'Aflockalypse' Not Now: Mass Bird Deaths Rare, Not End of World, Experts Say

Birds falling from the sky worldwide -- like the 700 turtledoves that mysteriously fell in the northwestern Italian city of Faenza -- are freak events without unusual but not apocalyptic causes, experts say.

Storms, hail or lightning can kill birds while tornadoes or waterspouts may suck up small fish or frogs and drop them far away. Human causes, such as fireworks, power lines or a collision with a truck, may explain avian deaths.

That hasn't stopped doomsday theorists from dubbing the incidents "aflockalypse," however, or limited the end-of-the world talk.

In the latest incident, turtledoves that are often seen throughout the area left behind a scene evocative of a Hitchcock movie as their carcasses piled up over the last five days, according to local news agency Corriere della Sera.

The cause of death had yet to be determined, but a researcher at a local zoological institute, Dr. Frasnelli, said people should not be alarmed, noting that the birds' bodies were found near a distillery and a chemical plant. The turtledoves would be checked for diseases and toxins, he added.

The U.N. Environment Program (UNEP) urged more research into baffling deaths -- ranging from why whales sometimes make the fatal mistake of swimming onto beaches to recent bird deaths, dubbed the "Aflockalypse" by one newspaper.

"Science is struggling to explain these things. These are examples of the surprises that nature can still bring," said Nick Nuttall, spokesman of Nairobi-based UNEP. "More research is needed."

Modern threats such as pollution or climate change may be adding to background stresses on wildlife.

About 500 dead birds were discovered in Louisiana this week and 5,000 in Arkansas at New Year, many of them red-winged blackbirds. Swedish authorities have been investigating the deaths of 100 jackdaws found in a street in Falkoping.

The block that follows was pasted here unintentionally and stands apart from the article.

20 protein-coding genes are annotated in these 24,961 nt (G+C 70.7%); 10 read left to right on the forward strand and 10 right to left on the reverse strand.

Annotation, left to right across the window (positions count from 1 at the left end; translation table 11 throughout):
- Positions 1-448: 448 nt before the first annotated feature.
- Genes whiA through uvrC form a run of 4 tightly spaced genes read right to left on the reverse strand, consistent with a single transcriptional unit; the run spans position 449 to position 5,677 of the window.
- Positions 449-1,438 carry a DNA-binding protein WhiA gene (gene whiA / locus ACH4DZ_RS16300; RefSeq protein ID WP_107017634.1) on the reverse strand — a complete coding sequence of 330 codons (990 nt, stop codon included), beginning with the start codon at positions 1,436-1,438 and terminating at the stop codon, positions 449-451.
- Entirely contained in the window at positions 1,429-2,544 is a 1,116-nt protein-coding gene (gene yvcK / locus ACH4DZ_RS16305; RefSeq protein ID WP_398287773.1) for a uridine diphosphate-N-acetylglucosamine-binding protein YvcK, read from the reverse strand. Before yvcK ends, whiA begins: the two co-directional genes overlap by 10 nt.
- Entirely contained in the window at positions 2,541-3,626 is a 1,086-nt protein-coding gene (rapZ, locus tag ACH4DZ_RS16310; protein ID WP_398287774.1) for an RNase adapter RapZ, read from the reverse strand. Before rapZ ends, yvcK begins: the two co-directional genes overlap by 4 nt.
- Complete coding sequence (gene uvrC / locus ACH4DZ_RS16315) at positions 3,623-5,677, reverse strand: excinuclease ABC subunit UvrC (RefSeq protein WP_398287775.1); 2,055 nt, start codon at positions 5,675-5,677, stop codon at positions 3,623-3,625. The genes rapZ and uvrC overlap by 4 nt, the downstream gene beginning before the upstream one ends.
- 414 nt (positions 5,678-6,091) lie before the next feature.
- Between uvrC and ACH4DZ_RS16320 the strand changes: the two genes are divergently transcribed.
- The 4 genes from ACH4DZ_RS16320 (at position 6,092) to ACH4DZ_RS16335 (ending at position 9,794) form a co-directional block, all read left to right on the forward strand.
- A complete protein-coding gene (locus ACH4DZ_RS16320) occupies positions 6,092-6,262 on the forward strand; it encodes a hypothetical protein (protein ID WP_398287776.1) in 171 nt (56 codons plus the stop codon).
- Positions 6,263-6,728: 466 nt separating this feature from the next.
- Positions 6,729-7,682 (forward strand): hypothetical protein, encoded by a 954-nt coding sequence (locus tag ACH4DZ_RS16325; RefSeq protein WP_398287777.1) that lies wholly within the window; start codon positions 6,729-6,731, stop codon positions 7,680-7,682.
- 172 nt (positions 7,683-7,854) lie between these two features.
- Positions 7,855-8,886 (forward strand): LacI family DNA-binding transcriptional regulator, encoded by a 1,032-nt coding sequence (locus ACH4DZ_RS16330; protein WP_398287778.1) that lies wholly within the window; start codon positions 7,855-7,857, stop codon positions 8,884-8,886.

"We made an autopsy on five of the birds yesterday and found internal bleeding but no external lesions," said Marianne Elvander of Sweden's National Veterinary Institute.


She said there was no sign that they had died from diseases such as bird flu -- the main worry in such cases. Among the theories was that a truck had collided with the flock.

In Beebe, Arkansas, one theory is that fireworks spooked the birds to fly into buildings or other objects. Such birds roost in vast numbers, fly fast and have poor night eyesight, Nuttall said.

The widely publicized deaths meant other incidents received far more attention than they otherwise would have. "This is a classic example of freak events coinciding," said Petter Boeckman, a zoologist at the Norwegian Natural History Museum.

He said mass deaths of birds were not unheard of, but they normally happened unnoticed at sea or in rural areas away from towns. Many birds are weak and die in winter when food is scarce.

In one infamous example, 60,000 ducks died in the Baltic Sea in 1976 after they landed on a small oil slick, fatally mistaking it for an attractive patch of calm water.

Storms that suck up small creatures have been linked to reports of small perch fish falling out of the sky in Australia in 2010 far from open water and to a hail of frogs in northwestern Serbia in 2005. Lemmings often die en masse when food runs short.

Whale beachings might be caused by factors such as illness, or disorientation caused by extra noise in the oceans, from shipping or oil and gas drilling.

Boeckman said the response to the bird deaths also illustrated differences between more religious-minded Americans, versed in Biblical accounts of plagues of frogs or locusts, and secular Swedes who place their trust in human authority.

"In the United States the reaction is 'oh no, Doomsday is coming.' In Sweden, they say, 'let's call the veterinary authorities,'" he said.

Newswires contributed to this report.